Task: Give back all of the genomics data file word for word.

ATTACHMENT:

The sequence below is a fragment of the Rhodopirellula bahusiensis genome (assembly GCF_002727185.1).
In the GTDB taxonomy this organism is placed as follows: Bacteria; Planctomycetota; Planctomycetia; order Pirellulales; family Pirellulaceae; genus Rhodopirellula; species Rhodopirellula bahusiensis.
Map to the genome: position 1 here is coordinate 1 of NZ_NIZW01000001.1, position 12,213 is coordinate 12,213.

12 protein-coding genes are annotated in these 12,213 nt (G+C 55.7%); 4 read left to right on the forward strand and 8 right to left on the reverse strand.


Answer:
The sequence below is a fragment of the Rhodopirellula bahusiensis genome (assembly GCF_002727185.1).
In the GTDB taxonomy this organism is placed as follows: Bacteria; Planctomycetota; Planctomycetia; order Pirellulales; family Pirellulaceae; genus Rhodopirellula; species Rhodopirellula bahusiensis.
Map to the genome: position 1 here is coordinate 1 of NZ_NIZW01000001.1, position 12,213 is coordinate 12,213.

12 protein-coding genes are annotated in these 12,213 nt (G+C 55.7%); 4 read left to right on the forward strand and 8 right to left on the reverse strand.